20 Resources for Google Analytics 4
6 mins read

20 Resources for Google Analytics 4

Did you forget to complete the Google Analytics 4 (GA4) setup of your properties prior to the July 1st Universal Analytics (UA) retirement?

If so, Google Analytics may have created a new GA4 property for you based on your UA Properties settings when the countdown timer hit zero at midnight.

GA4 Migration Made Easy: 20 Google Analytics 4 ResourcesScreenshot from Google Analytics, July 2023

Alternatively, you may see a message at the top of your Google Analytics dashboard prompting you to complete the GA4 setup:

GA4 Migration Made Easy: 20 Google Analytics 4 ResourcesScreenshot from Google Analytics, July 2023

No matter what state you found your Google Analytics in today, there is no need to panic. We are here for you!

Google Analytics 4 guides

The following GA4 resources are intended to help ease the forced migration from Universal Analytics to Google Analytics 4.

How to set up, read and use Google Analytics 4 correctly

In this upcoming webinar on July 12, Drew Blumenthal, Founder and CEO of Digital Drew SEM, will show you how to:

  • Set up GA4 right so you don’t miss out on key benefits.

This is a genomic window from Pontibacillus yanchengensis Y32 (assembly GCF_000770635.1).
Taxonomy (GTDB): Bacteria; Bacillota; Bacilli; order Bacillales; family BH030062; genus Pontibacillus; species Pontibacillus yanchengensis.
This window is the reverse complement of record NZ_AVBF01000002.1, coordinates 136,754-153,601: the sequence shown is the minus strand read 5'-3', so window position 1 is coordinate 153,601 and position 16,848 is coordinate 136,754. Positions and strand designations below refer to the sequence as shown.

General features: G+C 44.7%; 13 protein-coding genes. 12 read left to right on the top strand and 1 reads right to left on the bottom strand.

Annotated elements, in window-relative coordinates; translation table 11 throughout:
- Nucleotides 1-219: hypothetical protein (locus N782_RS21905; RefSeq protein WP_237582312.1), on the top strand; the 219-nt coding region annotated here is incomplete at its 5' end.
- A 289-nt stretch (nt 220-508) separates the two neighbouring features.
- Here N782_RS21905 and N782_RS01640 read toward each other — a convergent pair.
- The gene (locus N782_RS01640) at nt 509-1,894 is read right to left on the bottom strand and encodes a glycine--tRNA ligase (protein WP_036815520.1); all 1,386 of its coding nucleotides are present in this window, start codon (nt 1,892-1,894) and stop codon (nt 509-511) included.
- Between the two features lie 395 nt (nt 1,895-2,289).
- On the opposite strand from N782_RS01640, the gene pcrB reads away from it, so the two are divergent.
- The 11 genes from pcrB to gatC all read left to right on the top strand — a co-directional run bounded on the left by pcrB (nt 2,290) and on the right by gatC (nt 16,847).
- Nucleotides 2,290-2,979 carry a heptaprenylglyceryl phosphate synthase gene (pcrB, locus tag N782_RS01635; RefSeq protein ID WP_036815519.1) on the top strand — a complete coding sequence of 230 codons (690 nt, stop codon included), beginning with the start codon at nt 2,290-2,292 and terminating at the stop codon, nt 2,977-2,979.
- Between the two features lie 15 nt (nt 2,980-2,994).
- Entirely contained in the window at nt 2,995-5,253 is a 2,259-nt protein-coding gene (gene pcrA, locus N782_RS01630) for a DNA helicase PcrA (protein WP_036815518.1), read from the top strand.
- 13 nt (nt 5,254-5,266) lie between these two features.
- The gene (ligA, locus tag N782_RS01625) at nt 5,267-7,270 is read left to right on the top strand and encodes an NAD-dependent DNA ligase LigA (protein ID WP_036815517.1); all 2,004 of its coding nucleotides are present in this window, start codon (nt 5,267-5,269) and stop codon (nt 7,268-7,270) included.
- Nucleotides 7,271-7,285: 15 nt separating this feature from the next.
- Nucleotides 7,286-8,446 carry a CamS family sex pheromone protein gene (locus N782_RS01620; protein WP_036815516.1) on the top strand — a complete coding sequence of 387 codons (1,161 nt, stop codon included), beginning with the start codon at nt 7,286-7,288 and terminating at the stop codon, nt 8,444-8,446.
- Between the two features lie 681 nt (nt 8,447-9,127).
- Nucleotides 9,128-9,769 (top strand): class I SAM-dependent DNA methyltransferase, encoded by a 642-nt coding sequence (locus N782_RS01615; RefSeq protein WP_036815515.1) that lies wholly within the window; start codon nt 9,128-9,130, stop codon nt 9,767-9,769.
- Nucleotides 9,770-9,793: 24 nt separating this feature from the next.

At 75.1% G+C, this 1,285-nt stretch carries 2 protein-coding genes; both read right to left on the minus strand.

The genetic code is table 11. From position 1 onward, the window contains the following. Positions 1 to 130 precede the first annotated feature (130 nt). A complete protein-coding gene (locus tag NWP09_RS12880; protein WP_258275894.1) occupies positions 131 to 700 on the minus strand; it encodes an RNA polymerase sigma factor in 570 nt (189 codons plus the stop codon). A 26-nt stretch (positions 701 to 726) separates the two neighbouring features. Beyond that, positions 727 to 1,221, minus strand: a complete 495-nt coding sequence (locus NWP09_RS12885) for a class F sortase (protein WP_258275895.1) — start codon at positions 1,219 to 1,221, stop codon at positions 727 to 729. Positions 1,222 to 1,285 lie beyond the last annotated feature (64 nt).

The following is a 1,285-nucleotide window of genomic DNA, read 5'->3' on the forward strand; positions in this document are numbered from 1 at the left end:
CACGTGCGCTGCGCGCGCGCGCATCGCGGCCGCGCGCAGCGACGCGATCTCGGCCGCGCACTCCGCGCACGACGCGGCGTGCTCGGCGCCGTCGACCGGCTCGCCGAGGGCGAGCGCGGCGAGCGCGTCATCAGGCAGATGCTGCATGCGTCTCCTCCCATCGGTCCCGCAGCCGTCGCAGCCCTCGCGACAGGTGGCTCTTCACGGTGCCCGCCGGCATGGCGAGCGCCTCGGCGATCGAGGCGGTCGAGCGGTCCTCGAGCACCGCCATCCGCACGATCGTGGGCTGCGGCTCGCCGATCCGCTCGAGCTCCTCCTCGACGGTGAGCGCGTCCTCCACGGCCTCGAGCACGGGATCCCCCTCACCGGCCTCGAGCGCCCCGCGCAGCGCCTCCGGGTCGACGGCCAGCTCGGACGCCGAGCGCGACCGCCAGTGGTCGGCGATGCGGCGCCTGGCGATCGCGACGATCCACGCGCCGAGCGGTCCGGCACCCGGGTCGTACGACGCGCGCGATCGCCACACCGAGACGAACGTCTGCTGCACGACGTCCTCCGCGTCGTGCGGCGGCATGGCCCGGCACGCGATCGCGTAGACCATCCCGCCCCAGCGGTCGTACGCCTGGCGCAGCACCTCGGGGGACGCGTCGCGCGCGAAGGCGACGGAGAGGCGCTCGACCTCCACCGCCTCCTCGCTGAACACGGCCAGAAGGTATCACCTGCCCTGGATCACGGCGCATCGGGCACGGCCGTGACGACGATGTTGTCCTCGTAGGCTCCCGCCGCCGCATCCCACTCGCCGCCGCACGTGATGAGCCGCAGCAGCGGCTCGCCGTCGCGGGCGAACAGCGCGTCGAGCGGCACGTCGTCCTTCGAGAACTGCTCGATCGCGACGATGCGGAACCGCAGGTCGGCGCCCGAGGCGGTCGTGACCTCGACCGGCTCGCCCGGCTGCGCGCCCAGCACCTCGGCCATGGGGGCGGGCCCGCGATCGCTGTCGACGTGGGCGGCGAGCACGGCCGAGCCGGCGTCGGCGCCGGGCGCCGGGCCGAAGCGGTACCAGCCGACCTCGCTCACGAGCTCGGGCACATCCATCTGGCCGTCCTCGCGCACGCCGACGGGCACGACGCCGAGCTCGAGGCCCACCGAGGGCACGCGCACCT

• Read and understand the new standard GA4 reports.
  • Apply this information to improve your strategy going forward.

You’ll also get a detailed explanation of the new metrics that matter most to your business.

Automatically created Google Analytics 4 properties

This article informs Google Analytics users that they should switch before July 1, 2023 due to the replacement of UA with GA4.

Should users decide against the switch, Google offers to support the user by automatically creating a GA4 property and copying the settings from Universal Analytics, unless the user rejects the switch.

However, it is recommended to manually migrate the settings for more accurate configuration.

The page also provides detailed instructions on disabling automatic settings creation and management if you have already created a GA4 property. It is emphasized that the GA4 automated properties have only basic functions, which encourages users to explore and set up additional functions according to their needs.

Switch to Google Analytics 4

This page contains tips and tools specific to GA4 migration, including the GA4 setup wizard and migration tool for targets, users, and Google Ads links.

It also covers advanced setup requirements, which include mapping custom events, migrating ecommerce measurements, importing data, linking to BigQuery, using user IDs for cross-platform reports, using the measurement log, and referencing a Guides for matching Universal Analytics features to GA4 features include .

7 Common Google Analytics 4 Configuration Mistakes to Avoid

This article examines common GA4 configuration errors that can cause you to lose historical data, impact data reliability, and skew your conversion tracking.